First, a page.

Chemical Peel Before & After:
There are two kinds of chemical peels. There is the one which uses acids or other chemicals to remove dead cells from your face and there is the one which uses light waves to cause changes in cell structure and therefore make them easier to break down.
Both have their advantages and disadvantages.
So what’s the difference between them?
The first kind of chemical peel is called a chemical peel because it involves using chemicals to remove dead cells from your face. These are usually used for acne treatment purposes. They do not work well if you have very dark skin since they tend to leave behind redness and irritation. You may experience some burning sensations during the procedure.
The second type of chemical peel is called a laser peel because it causes light to pass through your skin. Light rays are able to easily reach deep into the layers of your skin and cause changes in cell structure.
These types of peels are most effective when used on areas where there is little or no circulation such as around the eyes, lips, nose, and chin area. They also help reduce fine lines and wrinkles. This type of peel is ideal for all skin types and colors.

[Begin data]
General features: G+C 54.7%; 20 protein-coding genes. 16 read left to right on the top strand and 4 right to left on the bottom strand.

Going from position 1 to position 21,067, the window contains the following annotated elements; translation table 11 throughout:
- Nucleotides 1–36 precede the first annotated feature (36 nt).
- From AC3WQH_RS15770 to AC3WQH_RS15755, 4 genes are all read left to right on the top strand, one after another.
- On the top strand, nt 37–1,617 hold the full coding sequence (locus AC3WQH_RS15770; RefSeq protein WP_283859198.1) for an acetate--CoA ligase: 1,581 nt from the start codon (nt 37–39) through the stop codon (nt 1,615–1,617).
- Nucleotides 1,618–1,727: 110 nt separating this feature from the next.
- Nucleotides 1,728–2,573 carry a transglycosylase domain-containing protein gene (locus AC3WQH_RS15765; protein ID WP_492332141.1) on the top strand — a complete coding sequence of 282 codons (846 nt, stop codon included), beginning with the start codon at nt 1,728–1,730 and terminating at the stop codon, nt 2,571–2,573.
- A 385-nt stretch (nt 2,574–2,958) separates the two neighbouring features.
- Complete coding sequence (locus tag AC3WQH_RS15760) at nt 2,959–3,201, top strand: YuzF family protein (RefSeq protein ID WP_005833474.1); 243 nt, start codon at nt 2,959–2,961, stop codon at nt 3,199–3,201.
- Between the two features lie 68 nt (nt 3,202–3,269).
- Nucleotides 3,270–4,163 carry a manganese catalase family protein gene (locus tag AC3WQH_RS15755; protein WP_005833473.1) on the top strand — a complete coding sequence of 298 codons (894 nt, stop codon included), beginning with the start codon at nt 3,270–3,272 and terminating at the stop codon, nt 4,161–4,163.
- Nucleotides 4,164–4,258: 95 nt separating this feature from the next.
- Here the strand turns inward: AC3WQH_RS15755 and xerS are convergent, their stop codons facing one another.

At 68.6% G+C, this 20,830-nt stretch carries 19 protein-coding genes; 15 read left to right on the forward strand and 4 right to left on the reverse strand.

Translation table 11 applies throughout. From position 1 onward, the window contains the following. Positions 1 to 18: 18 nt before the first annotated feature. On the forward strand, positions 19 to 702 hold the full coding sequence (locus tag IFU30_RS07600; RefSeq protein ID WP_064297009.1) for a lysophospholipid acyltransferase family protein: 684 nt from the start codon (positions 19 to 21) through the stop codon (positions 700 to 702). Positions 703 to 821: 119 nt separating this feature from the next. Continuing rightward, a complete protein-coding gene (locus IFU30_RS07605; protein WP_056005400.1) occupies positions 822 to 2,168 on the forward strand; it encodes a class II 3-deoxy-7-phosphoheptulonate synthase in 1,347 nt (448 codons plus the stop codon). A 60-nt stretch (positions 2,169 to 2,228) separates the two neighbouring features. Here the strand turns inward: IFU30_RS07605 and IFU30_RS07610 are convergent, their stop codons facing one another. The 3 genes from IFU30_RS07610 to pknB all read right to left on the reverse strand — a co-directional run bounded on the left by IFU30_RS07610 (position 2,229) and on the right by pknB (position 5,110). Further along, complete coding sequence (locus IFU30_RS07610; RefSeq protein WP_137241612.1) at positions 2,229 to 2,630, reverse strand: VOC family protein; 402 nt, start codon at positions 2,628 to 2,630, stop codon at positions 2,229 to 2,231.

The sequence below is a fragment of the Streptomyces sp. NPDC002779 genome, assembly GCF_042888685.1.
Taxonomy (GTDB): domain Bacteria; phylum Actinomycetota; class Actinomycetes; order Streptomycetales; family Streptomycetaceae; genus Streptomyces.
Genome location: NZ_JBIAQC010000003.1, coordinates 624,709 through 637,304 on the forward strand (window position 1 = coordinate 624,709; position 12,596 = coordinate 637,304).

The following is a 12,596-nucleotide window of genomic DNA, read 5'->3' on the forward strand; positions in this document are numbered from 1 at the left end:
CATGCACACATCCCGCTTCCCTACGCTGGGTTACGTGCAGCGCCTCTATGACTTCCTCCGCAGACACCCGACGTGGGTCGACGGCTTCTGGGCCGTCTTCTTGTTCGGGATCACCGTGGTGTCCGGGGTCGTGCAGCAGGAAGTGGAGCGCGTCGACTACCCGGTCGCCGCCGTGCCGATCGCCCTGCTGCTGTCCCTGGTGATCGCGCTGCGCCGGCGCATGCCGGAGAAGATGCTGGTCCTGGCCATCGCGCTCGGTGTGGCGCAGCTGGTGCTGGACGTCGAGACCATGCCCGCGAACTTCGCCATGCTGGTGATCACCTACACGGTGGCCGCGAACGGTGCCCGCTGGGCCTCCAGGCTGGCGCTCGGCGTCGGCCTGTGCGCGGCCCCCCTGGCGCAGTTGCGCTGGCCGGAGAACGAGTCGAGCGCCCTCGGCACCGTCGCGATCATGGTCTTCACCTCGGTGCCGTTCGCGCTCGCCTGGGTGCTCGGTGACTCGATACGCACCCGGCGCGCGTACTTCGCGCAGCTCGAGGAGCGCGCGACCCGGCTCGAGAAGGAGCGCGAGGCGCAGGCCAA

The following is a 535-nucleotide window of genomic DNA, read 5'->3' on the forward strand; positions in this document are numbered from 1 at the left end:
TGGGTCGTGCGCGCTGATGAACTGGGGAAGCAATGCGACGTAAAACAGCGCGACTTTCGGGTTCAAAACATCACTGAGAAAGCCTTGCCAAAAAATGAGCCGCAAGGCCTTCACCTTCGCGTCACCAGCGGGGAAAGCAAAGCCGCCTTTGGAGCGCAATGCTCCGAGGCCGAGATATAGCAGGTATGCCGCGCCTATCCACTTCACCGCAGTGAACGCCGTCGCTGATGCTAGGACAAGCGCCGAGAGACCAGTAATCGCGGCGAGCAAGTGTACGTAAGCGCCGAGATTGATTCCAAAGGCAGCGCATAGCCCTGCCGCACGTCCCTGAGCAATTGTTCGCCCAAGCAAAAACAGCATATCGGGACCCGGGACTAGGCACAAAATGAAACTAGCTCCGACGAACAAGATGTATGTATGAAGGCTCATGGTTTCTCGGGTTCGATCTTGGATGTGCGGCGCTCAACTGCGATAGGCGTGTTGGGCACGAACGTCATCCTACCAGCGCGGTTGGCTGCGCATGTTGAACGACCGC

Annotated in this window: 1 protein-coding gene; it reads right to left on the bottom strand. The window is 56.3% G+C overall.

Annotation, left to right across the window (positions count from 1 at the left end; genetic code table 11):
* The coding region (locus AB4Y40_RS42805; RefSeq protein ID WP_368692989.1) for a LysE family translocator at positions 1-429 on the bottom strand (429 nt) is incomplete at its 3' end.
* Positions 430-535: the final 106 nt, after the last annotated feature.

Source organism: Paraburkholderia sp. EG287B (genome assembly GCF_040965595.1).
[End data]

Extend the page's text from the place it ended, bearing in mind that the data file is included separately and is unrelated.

There are some general precautions that you need to take before and after your chemical peel:
If you are a smoker or have very poor health, you will be told not to undergo this treatment. Also, if you have a history of cold sores or herpes it’s best if you don’t have the procedure done.
You need to stop taking any aspirin, ibuprofen, or other anti-inflammatory medication at least two weeks before your treatment. You also shouldn’t use retinoid creams or go under the sun for at least a couple of days before and after your treatment. If you are on any kind of antibiotic you should stop taking those as well since they can thin the skin and interfere with the treatment.
Chemical peel side effects are rare but they can happen. Your skin will almost certainly turn red during the process and for several days afterward, this is normal.
You may also experience some blistering or burning, but this should subside within a few days as long as you’re following your doctor’s orders. Your skin will be extremely sensitive to the sun during this time so you need to steer clear of it. Also, your skin will appear thinner than it did prior to the treatment so avoid picking at it as this may cause bleeding.
As with most medical procedures there are some risks to chemical peels. These include infection, discoloration of your skin, and poor wound healing.
You should not go in the sun or expose your skin to UV light for at least a month after the procedure.
Sources & references used in this article:
Chemical peels by A Jackson – Facial Plastic Surgery, 2014 – thieme-connect.com
Superficial and medium-depth chemical peels by E Clark, L Scerri – Clinics in dermatology, 2008 – Elsevier
Complications of chemical peeling by SS Resnik, BI Resnik – Dermatologic clinics, 1995 – derm.theclinics.com